Friday, February 5, 2016


It may in the future be looked upon as the worst political blunder in presidential campaign history when Hillary Clinton in last night's debate tried to deny that the millions flowing to her from Wall St, Big Pharma and the like in speaking fees and SuperPac contribution might just effect her position on issues that concern her donors

Though Republicans and Democrats may disagree as to whether "it's the government" or "it's the corporations" that have run amok and essentially "wrecked the economy" ended republican democracy in America you'd be hard pressed to find one that doesn't think politicians listen to those who give them lots of money.

Calling it an "artful smear" on Bernie Sanders' part to dare to intimate she's in the pockets of those who have given her millions of dollars will no doubt have the affect of causing people of all political stripes to wonder if she's just grasping at straws looking for a response to those charges or if she's really that out of step with the thoughts on the issue- thoughts held by 99% or more of the electorate

You hear it from every "retired" member of congress- the ones who don't immediately go into the lobbyist profession- regarding how they had to spend all their time raising money for reelection and were therefore under pressure to do the bidding of their biggest contributors, even allowing lobbyist to write legislation.

All Hillary did was play right into Bernie's wheelhouse, allowing him to simply restate his populist stump speech about money in politics- a message that appeals to just about everyone and at the same time makes clear that the shaky ground upon which she is standing is giving way like a sink hole.

Time will tell. But you've gotta think that HRC has assembled the worst political advisers ever as she slides down the razor blade to the nomination of someone else... once again.

Monday, January 25, 2016


(PNN) Jan 25-- Syngenta spokespersons have refused to dispute accounts that say that the 10-12 Syngenta workers who were poisoned by the chlorpyrifos pesticide Lorsban last Wednesday were not just "treated and released" but were actually admitted to the hospital and that two were confined in the intensive care unit (ICU).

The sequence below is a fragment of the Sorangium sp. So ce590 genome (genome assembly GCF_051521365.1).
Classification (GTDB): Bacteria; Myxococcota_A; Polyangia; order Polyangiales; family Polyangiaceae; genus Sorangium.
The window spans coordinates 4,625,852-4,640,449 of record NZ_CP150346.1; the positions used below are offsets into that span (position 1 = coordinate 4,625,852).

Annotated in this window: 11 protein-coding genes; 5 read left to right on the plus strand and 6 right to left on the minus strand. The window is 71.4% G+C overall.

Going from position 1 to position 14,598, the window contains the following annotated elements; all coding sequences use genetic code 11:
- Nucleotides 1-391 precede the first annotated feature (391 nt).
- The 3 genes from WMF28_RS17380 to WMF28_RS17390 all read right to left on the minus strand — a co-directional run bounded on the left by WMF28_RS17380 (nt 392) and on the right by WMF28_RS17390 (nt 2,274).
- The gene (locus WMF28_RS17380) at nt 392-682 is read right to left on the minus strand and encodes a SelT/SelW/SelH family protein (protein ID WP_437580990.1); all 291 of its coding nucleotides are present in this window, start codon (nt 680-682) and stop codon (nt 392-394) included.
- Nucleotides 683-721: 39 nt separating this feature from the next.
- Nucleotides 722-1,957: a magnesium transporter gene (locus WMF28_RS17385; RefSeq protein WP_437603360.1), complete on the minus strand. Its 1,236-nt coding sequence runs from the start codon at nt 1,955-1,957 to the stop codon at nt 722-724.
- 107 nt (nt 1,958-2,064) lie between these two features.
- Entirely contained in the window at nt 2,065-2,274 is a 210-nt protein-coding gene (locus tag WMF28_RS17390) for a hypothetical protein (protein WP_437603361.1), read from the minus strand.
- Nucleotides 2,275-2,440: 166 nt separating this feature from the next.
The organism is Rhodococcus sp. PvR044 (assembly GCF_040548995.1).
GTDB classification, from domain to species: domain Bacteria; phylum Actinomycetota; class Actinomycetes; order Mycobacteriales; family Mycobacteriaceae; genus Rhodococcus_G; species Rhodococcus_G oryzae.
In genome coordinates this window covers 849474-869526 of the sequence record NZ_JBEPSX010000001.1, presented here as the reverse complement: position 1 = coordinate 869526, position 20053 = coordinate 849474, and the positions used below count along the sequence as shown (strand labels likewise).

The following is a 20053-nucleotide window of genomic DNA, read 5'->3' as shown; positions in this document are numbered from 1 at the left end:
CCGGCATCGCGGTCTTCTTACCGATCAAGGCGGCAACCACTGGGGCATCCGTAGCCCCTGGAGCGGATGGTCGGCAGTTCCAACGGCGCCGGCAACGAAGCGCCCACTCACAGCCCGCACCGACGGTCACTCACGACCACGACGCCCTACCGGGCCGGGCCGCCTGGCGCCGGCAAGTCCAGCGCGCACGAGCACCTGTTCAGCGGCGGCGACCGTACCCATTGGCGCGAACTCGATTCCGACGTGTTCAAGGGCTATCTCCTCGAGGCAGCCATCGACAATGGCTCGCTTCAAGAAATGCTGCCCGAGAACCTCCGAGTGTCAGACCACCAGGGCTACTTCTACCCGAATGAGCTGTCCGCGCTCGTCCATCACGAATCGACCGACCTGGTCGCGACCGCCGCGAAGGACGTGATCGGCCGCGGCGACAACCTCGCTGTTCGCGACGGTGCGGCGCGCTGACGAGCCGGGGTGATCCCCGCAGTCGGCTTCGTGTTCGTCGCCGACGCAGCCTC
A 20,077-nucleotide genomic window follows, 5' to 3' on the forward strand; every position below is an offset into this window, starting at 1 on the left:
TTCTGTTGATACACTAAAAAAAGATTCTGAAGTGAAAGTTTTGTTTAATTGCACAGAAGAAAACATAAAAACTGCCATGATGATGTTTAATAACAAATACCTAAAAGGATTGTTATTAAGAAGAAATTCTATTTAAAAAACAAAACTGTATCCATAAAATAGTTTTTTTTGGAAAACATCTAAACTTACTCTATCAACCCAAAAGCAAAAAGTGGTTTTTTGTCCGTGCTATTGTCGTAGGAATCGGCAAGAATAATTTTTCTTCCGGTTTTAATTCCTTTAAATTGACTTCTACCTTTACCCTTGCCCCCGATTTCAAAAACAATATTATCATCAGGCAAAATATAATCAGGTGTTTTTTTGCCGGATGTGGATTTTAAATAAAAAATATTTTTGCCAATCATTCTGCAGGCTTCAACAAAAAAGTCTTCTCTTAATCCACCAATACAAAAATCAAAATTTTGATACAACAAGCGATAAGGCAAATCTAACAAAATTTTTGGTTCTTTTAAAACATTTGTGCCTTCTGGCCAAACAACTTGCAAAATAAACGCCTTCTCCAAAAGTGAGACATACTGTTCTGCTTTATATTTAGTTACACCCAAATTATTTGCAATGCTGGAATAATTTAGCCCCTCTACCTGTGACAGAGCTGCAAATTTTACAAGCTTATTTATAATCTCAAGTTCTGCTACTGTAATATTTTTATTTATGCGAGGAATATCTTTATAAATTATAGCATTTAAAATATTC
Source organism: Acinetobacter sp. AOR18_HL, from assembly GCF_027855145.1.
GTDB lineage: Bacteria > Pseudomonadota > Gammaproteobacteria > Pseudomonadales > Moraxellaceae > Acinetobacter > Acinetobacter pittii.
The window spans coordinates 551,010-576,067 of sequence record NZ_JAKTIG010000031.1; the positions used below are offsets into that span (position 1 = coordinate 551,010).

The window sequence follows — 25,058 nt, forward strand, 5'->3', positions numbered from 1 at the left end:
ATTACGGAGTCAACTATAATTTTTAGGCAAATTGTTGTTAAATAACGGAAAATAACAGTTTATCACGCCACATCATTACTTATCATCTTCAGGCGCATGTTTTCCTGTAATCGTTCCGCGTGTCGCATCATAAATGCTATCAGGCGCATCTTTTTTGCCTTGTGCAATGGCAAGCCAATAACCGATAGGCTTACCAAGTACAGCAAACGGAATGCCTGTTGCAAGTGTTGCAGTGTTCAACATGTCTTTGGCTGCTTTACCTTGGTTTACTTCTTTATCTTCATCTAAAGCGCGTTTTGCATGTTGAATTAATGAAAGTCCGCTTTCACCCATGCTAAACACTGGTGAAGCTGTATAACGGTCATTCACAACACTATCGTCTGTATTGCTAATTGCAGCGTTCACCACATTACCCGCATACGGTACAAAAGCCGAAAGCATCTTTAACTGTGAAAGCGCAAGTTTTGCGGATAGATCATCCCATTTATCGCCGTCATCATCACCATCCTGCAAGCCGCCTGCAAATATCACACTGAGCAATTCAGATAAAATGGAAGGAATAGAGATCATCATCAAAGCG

The claims were made in social media and in comments on a Civil Beat article, one of three articles that merely reported carefully worded public relations statements from Josh Uyehara, Syngenta station manager and Beth Tokioka, Community Outreach Manager at Syngenta.

Both Uyehara and Tokioka have refused to release any information on the injuries and/or treatment of the workers citing "HIPAA privacy rules" even though the law pertains only to information regarding individual patients, not general details of industrial accidents provided by employers, according to multiple health care sources and any reading of the HIPAA itself.

PNN has spoken to reliable sources who have spoken to eyewitnesses that said that, although, according to a statement from Tokioka that "(t)he workers were offered the opportunity for a medical evaluation if they wanted (and t)en (10) requested this and Syngenta provided transportation," an ambulance showed up to transport the workers and their services were refused, potentially exacerbating injuries by delaying medical treatment.

More importantly although both Uyehara and Tokioka stressed how some workers had their evaluation completed the same day and that three stayed overnight, none of the three media stories- in the Honolulu Star-Advertiser (S-A), Honolulu Civil Beat and The Garden Island (TGI)- specifically pressed them to answer the questions regarding admission to the hospital, which would indicate serious injury, and/or admittance to the intensive case unit (ICU), which would indicate a life-threatening condition.

None of what can only be called Uyehara's "spin" on what occurred indicated how the workers- supposedly skilled and knowledgeable about safety- all wound up in the field that had been sprayed 20 hours previously instead of the required 24 hours, making it sound as if the workers sort of wandered into the field on their own.

None of the articles indicated whether they all collectively decided on their own to do so or whether higher-ups at Syngenta ordered them into the toxic field.